March: "Springing Forward" — Attorneys discuss career changes and retirement

So You Are Thinking About Moving—A Primer on Ethical Obligations of Departing Lawyers and Their Firms
By Nathan Crystal
Reprinted from South Carolina Lawyer Ethics Watch, March 2013 at 10 and May 2013 at 11

It used to be the case that when a lawyer started work for a firm, it was practically a lifetime commitment. No more. The profession has changed dramatically. Now it is common for lawyers, particularly those who have a large number of clients, to move to another firm or start their own. These departures raise a number of legal and ethical questions. An understanding of the basic principles applicable to such departures is essential for both departing lawyers and their old and new firms. 

1. When should departing lawyers inform their firms of their plans to leave? 
Lawyers have fiduciary obligations to their firms. A fiduciary has a duty to disclose material information to the principal. However, lawyers may engage in preliminary negotiations with prospective new firms and may make plans to open their own practice without disclosing such activities to their current firm. In the leading case of Meehan v. Shaughness, 535 N.E.2d 1255 (Mass. 1989), the Supreme Judicial Court of Massachusetts held that departing partners owed fiduciary obligations to their remaining partners and that they could be held civilly liable for breach of those obligations. However, the court decided that the withdrawing partners did not breach their fiduciary obligations by making “logistical arrangements” for their new firm (executing a lease, preparing a list of clients they expected to retain after their departure, and arranging for financing based on their expected clientele) because fiduciaries may “plan to compete with the entity to which they owe allegiance,” provided that they do not otherwise breach their fiduciary obligations. Id. at 1264.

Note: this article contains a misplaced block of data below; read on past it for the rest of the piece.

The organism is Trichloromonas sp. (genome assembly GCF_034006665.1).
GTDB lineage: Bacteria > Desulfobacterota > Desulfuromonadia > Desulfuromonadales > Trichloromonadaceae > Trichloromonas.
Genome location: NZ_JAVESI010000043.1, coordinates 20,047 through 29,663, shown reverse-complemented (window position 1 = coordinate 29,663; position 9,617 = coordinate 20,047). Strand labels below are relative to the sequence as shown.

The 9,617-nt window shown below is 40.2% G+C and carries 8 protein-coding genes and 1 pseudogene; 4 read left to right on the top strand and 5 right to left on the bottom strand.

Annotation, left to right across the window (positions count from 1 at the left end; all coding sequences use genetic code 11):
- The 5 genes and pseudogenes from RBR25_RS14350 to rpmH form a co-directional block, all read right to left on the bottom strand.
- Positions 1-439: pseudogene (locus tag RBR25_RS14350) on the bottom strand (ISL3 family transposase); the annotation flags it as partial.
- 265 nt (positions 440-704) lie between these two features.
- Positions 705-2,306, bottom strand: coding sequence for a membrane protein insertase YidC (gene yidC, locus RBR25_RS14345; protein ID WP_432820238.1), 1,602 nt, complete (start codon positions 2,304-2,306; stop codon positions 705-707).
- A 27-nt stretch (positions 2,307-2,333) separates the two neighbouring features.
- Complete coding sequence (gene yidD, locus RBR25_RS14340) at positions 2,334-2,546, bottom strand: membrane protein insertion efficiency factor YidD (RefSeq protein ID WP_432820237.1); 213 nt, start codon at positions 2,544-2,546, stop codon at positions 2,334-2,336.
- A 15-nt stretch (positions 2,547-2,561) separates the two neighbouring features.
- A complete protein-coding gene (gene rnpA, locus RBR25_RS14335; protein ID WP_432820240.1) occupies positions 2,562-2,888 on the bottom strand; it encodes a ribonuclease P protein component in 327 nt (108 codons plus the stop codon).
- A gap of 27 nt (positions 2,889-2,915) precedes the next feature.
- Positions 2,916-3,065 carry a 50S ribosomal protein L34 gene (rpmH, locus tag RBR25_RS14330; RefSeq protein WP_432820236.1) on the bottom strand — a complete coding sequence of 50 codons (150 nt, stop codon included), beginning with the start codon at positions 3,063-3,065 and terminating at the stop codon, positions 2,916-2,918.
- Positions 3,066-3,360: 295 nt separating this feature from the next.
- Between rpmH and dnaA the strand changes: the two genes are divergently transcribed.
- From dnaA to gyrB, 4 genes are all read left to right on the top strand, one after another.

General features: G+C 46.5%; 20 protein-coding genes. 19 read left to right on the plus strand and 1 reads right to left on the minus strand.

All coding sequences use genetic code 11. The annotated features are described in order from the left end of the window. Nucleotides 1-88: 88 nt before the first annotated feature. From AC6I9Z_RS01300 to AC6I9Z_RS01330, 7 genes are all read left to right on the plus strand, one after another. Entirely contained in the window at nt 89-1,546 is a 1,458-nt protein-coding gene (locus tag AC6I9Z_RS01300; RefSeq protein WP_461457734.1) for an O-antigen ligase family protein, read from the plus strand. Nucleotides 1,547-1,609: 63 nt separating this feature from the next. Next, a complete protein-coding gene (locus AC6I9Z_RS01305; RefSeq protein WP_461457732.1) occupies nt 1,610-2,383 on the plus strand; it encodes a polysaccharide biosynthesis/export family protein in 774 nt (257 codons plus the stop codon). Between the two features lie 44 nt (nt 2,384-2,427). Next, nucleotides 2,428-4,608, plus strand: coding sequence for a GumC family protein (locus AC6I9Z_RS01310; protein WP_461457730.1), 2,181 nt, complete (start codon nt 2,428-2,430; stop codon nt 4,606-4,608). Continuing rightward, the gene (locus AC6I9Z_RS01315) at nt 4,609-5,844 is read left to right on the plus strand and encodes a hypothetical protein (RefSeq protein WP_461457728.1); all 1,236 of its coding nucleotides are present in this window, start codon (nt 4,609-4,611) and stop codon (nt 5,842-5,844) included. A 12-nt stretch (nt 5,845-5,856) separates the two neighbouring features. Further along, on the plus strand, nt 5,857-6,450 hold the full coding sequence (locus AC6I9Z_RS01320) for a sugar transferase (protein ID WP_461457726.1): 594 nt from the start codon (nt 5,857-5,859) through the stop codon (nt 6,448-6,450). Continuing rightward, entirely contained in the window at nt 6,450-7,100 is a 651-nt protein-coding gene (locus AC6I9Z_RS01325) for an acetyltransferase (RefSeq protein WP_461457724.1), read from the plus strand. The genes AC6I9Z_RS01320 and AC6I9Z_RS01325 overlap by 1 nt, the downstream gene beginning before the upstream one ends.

As a general matter, in my opinion lawyers need not disclose their intention to move until arrangements with the new firm are final. After all, the deal may fall through for many reasons. For example, suppose a lawyer signs an employment agreement with a new firm. Is disclosure to the old firm required at this point? If the employment agreement is subject to any significant condition, such as the satisfactory completion of a conflicts check, which may often be the case, in my opinion disclosure to the old firm would not be required until such conditions are removed and the employment agreement is essentially final. However, if the lawyer is in a management position in the old firm, the lawyer should not be participating in decisions by the firm that are based on the assumption that the lawyer will remain with the firm. If the lawyer is not ready to disclose his intentions at that point, at the very least, he should absent himself from participation in these decisions. 

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